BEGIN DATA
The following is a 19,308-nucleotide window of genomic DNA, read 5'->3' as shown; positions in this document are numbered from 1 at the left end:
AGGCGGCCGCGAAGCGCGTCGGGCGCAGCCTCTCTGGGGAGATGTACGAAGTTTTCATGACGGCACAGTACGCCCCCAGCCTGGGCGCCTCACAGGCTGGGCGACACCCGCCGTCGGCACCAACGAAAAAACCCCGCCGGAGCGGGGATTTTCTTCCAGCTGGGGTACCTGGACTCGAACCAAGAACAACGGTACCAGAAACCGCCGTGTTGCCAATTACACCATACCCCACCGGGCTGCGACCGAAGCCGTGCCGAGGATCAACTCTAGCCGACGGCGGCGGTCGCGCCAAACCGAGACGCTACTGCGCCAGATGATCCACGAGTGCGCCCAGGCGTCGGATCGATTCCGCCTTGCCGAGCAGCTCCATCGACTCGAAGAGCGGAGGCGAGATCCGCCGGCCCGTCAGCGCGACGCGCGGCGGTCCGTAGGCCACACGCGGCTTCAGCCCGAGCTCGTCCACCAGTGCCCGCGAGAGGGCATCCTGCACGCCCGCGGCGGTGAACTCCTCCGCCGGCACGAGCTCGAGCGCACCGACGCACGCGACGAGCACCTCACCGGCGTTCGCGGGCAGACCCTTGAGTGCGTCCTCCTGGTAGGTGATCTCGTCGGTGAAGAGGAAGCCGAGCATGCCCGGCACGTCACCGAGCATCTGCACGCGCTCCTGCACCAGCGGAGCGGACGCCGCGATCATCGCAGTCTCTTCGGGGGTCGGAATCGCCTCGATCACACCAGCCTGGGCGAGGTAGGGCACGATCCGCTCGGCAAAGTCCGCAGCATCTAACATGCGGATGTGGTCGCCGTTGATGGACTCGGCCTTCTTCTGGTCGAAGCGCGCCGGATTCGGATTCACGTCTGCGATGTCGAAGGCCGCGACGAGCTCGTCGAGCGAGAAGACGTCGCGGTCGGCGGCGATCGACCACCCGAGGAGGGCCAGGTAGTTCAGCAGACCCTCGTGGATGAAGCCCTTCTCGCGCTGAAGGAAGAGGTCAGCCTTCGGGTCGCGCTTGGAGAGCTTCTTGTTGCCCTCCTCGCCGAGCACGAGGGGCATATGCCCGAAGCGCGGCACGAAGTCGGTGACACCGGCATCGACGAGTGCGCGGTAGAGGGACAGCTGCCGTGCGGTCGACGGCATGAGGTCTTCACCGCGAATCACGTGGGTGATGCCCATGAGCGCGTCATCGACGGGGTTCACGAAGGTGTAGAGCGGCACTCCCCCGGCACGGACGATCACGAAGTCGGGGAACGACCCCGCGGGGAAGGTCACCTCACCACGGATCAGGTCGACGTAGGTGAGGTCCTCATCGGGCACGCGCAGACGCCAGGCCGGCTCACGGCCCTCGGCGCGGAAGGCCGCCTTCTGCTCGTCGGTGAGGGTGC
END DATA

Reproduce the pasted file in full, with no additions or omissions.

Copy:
The following is a 19,308-nucleotide window of genomic DNA, read 5'->3' as shown; positions in this document are numbered from 1 at the left end:
AGGCGGCCGCGAAGCGCGTCGGGCGCAGCCTCTCTGGGGAGATGTACGAAGTTTTCATGACGGCACAGTACGCCCCCAGCCTGGGCGCCTCACAGGCTGGGCGACACCCGCCGTCGGCACCAACGAAAAAACCCCGCCGGAGCGGGGATTTTCTTCCAGCTGGGGTACCTGGACTCGAACCAAGAACAACGGTACCAGAAACCGCCGTGTTGCCAATTACACCATACCCCACCGGGCTGCGACCGAAGCCGTGCCGAGGATCAACTCTAGCCGACGGCGGCGGTCGCGCCAAACCGAGACGCTACTGCGCCAGATGATCCACGAGTGCGCCCAGGCGTCGGATCGATTCCGCCTTGCCGAGCAGCTCCATCGACTCGAAGAGCGGAGGCGAGATCCGCCGGCCCGTCAGCGCGACGCGCGGCGGTCCGTAGGCCACACGCGGCTTCAGCCCGAGCTCGTCCACCAGTGCCCGCGAGAGGGCATCCTGCACGCCCGCGGCGGTGAACTCCTCCGCCGGCACGAGCTCGAGCGCACCGACGCACGCGACGAGCACCTCACCGGCGTTCGCGGGCAGACCCTTGAGTGCGTCCTCCTGGTAGGTGATCTCGTCGGTGAAGAGGAAGCCGAGCATGCCCGGCACGTCACCGAGCATCTGCACGCGCTCCTGCACCAGCGGAGCGGACGCCGCGATCATCGCAGTCTCTTCGGGGGTCGGAATCGCCTCGATCACACCAGCCTGGGCGAGGTAGGGCACGATCCGCTCGGCAAAGTCCGCAGCATCTAACATGCGGATGTGGTCGCCGTTGATGGACTCGGCCTTCTTCTGGTCGAAGCGCGCCGGATTCGGATTCACGTCTGCGATGTCGAAGGCCGCGACGAGCTCGTCGAGCGAGAAGACGTCGCGGTCGGCGGCGATCGACCACCCGAGGAGGGCCAGGTAGTTCAGCAGACCCTCGTGGATGAAGCCCTTCTCGCGCTGAAGGAAGAGGTCAGCCTTCGGGTCGCGCTTGGAGAGCTTCTTGTTGCCCTCCTCGCCGAGCACGAGGGGCATATGCCCGAAGCGCGGCACGAAGTCGGTGACACCGGCATCGACGAGTGCGCGGTAGAGGGACAGCTGCCGTGCGGTCGACGGCATGAGGTCTTCACCGCGAATCACGTGGGTGATGCCCATGAGCGCGTCATCGACGGGGTTCACGAAGGTGTAGAGCGGCACTCCCCCGGCACGGACGATCACGAAGTCGGGGAACGACCCCGCGGGGAAGGTCACCTCACCACGGATCAGGTCGACGTAGGTGAGGTCCTCATCGGGCACGCGCAGACGCCAGGCCGGCTCACGGCCCTCGGCGCGGAAGGCCGCCTTCTGCTCGTCGGTGAGGGTGC